Abstract 14969: Echocardiographic Analysis of Left Ventricular Function in Stress-Challenged Aged Mice: Effects of Gender (Sex) and Menopause
Stress-induced cardiomyopathies such as Tako-Tsubo or Broken-Heart Syndrome predominantly afflict post-menopausal women (greater than 82% of such cases) who have experienced a sudden emotional shock. These women present with symptoms mimicking a myocardial infarction, but show no significant occlusion of the coronary arteries. Instead, they display left ventricular (LV) dysfunction characterized by hypo- or a-kinetic regions, particularly near the apex. These patients often have elevated plasma catecholamines, and are at high risk of arrhythmia and sudden cardiac death if left untreated. At present, it is not entirely clear why only specific regions of the LV are primarily affected, nor is it understood why postmenopausal women are particularly susceptible to these types of stress cardiomyopathies. To investigate these questions, we first induced menopause in a group of female mice beginning around 12 months of age using 4-vinylcylcohexene diepoxide. Menopausal status was confirmed by vaginal cytology, and LV function was evaluated using high-resolution ultrasound in age-matched male and pre- and post-menopausal female mouse hearts at baseline and in response to physical restraint stress over a period of two hours. While all three groups showed similarly robust increases in heart rates, only the post-menopausal females displayed an immediate (within first 15-mins following restraint) decline in cardiac output (11.6 ± 1.5 ml/min) compared to cycling females (17.5 ± 1.8 ml/min) that was ameliorated over the two-hour duration of the experiment. In contrast, only the cycling (non-menopausal) females exhibited significant (p<0.05, n=5) decreases in diastolic volume (24.0 ± 2.8 versus 33.6 ± 2.5 μL), stroke volume (22.9 ± 2.6 versus 31.5 ± 2.3 μL) and cardiac output (15.9 ± 1.8 versus 21.7 ± 1.6 ml/min) relative to males postmenopausal females at two hours of restraint. These data demonstrate that gender (biological sex) and menopause have significant influence on LV function in response to various stressors in mice, and thus should serve as a useful biological model for uncovering the physiological basis for stress-induced cardiomyopathies.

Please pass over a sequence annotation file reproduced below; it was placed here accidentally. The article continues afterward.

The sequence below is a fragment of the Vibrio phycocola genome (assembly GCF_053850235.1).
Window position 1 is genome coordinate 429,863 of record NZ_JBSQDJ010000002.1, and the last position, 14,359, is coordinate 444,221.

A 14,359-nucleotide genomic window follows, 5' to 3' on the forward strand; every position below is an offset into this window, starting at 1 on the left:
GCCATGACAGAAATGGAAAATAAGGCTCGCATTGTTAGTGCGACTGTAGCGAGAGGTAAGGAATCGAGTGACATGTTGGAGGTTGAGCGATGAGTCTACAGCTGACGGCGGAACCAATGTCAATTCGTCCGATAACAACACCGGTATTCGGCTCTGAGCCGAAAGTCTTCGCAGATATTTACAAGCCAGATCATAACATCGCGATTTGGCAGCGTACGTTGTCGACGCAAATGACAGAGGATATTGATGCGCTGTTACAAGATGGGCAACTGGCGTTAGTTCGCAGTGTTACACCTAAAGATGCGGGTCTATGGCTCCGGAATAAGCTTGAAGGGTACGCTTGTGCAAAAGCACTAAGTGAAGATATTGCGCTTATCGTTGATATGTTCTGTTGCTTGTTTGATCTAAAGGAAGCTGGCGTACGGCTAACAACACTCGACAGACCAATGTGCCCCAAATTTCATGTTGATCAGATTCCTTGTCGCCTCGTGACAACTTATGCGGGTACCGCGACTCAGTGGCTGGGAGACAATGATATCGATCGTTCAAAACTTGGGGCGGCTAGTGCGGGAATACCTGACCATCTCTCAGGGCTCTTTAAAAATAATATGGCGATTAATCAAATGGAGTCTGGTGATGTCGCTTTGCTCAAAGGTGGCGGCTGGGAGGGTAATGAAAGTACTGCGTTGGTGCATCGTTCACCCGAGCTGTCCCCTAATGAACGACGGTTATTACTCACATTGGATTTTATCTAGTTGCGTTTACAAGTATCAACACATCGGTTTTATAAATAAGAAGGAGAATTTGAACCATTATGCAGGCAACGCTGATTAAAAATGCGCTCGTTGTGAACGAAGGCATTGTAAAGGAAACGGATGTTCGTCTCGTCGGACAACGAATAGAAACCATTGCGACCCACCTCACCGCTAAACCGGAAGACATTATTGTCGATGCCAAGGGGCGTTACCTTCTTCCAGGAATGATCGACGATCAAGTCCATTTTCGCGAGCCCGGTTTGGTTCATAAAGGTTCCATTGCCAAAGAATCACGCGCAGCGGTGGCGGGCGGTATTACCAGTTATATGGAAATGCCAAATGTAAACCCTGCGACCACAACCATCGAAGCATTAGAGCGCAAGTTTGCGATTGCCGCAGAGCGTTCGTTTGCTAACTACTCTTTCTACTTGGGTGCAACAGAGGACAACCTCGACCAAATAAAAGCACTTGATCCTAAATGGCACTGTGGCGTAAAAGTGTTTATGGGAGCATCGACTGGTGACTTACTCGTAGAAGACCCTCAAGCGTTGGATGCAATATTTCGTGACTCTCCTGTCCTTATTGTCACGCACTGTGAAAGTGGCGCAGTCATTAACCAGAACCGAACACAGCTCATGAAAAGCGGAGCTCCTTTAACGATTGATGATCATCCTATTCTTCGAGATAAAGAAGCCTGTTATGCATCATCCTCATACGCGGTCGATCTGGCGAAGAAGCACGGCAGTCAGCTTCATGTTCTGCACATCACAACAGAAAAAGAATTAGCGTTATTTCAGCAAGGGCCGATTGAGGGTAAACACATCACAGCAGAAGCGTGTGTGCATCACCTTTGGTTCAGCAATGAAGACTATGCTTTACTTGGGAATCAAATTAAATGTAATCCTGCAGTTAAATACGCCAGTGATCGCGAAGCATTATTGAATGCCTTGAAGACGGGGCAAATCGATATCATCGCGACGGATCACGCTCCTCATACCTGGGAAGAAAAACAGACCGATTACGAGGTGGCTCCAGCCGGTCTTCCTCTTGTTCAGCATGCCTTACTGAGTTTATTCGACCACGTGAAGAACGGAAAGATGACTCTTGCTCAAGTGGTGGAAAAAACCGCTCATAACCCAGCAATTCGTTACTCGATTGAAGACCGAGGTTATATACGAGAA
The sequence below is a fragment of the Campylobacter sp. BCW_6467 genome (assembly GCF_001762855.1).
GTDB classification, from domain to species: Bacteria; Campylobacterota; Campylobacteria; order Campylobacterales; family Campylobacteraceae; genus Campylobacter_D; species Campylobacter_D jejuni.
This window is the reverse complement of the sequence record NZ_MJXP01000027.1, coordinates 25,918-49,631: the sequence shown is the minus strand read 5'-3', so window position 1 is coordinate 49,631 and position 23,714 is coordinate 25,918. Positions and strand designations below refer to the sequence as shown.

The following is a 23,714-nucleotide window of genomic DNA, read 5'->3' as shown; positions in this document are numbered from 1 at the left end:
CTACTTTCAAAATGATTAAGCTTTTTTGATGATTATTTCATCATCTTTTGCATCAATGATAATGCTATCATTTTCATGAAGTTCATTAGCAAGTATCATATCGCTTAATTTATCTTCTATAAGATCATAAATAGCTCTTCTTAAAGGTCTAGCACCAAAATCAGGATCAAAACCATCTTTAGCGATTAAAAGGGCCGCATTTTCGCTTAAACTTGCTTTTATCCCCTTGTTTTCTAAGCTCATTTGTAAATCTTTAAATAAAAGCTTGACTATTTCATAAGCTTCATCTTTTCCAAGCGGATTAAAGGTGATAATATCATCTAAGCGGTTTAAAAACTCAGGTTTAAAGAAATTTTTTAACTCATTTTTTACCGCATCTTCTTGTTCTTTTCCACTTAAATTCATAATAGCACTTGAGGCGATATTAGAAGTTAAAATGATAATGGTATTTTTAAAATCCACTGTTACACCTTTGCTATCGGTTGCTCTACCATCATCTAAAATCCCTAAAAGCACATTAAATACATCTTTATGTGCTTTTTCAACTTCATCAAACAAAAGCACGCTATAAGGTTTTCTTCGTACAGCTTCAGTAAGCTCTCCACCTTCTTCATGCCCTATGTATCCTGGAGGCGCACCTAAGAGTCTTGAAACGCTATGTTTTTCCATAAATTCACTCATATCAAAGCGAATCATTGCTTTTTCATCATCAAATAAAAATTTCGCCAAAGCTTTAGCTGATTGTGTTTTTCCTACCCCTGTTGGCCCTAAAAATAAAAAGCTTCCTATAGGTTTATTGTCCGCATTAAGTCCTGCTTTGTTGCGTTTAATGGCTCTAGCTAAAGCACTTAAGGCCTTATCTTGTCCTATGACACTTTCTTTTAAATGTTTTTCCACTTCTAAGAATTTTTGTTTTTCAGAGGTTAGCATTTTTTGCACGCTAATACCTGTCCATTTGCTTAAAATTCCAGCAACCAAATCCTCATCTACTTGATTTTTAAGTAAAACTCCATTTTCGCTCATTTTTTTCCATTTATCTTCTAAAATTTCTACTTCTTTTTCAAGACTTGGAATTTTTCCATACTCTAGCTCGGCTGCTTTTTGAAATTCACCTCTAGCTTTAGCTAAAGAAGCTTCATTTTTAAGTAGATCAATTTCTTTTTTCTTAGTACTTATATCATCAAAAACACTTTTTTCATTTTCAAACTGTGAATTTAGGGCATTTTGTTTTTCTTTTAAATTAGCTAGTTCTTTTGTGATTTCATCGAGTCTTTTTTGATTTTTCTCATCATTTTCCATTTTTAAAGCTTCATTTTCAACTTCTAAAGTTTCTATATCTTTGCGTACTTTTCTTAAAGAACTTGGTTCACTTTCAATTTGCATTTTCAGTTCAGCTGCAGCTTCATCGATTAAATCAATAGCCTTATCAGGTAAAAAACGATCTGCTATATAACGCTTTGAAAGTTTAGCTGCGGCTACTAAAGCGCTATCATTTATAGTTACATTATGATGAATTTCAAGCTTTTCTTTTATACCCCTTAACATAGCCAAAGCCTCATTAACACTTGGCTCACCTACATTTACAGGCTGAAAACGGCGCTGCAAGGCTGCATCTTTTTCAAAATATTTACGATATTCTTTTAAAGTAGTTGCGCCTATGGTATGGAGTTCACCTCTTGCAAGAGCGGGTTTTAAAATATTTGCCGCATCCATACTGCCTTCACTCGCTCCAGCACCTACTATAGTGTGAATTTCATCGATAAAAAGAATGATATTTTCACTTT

- © 2013 by American Heart Association, Inc.